Interpreting the Main Idea and Purpose of a Scene

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  • 0:01 Reading Drama
  • 1:42 Who Are the Characters?
  • 2:40 What Is the Problem?
  • 3:07 Where Does the Scene…
  • 3:36 Main Idea and Purpose
  • 5:44 Lesson Summary
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Lesson Transcript
Instructor: Jason Lineberger

Jason has 20 years of education experience including 14 years of teaching college literature.

Essays usually have a stated main idea, but it's not as obvious in a play. In this lesson, you'll learn a technique that will help you determine the main idea and purpose of a dramatic scene.

Reading Drama

Reading a play is really different from reading a story or an essay, especially when you're trying to figure out the main idea. In an essay, it's usually easy to find the main idea, because it's often stated in the first paragraph! Stories are a little tougher. Authors usually have a purpose, but they don't always spell it out for the readers. They want readers to work it out for themselves. Drama is more like stories. You'll need to put together the pieces to figure out the main idea and purpose. And in this lesson, you'll learn a strategy to help with that.

Plays are divided into parts. Acts are the big sections of a play and scenes are the small sections that make up the acts. That's not a very technical definition, but it works. You know when a scene is over because the characters leave the stage or the setting changes. That little part of the play, the scene, will be our focus in the lesson. When you're talking about main idea, you're referring to the main point, and when you mention purpose, you're talking about what the author was trying to accomplish. Now that you know the terms, let's get to the technique for breaking down a scene.

It's a little strange to read a play and try to analyze it, because plays are meant to be performed on stage, not read quietly to yourself while taking a test. And if you are learning this skill for a test like the GED, then you should know that you probably won't even get a full scene on the test - just part of one. That's OK though, the strategy I'm going to show you, a list of questions to ask yourself, will help you to determine main idea and purpose, and it'll also help you with all of the other questions that might appear on the passage.

Who Are the Characters?

The first thing to ask yourself is, who are the characters? This won't be hard to determine because plays are written so that the names of the characters who speak appear down the left side of the page. A scene from a play that appears on a test will also only have two or three characters in it. Take the time, as you read the scene, to consider each of the characters.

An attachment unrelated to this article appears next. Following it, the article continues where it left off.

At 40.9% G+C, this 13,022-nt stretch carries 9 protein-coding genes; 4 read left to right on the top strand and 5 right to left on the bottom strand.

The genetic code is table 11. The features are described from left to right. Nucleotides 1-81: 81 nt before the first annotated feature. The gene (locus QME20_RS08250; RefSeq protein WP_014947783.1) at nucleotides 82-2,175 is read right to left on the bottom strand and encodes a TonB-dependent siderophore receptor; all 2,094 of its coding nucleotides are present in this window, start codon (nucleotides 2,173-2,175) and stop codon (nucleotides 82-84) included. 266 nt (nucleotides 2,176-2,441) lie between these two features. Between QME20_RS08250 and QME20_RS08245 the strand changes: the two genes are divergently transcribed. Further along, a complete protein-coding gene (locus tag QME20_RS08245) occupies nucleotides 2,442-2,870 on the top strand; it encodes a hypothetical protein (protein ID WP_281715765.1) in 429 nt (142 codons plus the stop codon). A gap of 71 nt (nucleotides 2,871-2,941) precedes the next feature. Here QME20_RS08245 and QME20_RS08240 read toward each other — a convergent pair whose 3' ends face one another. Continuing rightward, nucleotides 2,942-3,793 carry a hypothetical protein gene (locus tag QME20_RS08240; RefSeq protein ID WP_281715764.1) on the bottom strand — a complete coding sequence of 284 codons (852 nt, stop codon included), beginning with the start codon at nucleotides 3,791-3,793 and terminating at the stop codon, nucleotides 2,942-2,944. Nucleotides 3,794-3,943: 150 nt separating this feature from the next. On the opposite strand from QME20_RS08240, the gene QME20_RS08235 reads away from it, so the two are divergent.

The script tells you what they say, so you can determine their attitudes, and if there are stage directions, the directions that tell actors how to play the characters, including when to enter and leave the stage, then you'll know something about what the characters are doing on stage. Try to picture the characters in your mind. Make a quick list of what you know about them. This will help you determine the purpose for the scene, but there's a very good chance that there will be several questions about the characters that you'll be able to answer just by paying close attention to them.

What Is the Problem?

Most scenes in plays revolve around a problem. There's a conflict that the scene is either setting up, developing, or resolving. Take a moment to figure out the problem in the scene, and whether the characters are doing something about it. Look for obvious clues like characters arguing or fighting, but you may find subtle ones too, hints at problems that will come later in the play. We call that foreshadowing.

Where Does the Scene Take Place?

Sometimes this will be easy because it will be written near the beginning of the scene. Other times you'll have to infer where the scene takes place by reading the lines. If characters keep mentioning Lady Liberty and how cold it is, you can infer that the scene could take place in New York City in the winter. Settings sometimes don't mean much, but if the play keeps dropping hints about the place and time period, then that's a red flag - the setting is important.

Main Idea and Purpose

Now that you've thought about who, what, and where, it's time to consider why. To show you how it's done, let's look at a famous example (and one that might appear on a test), the party scene from 'Romeo and Juliet.'

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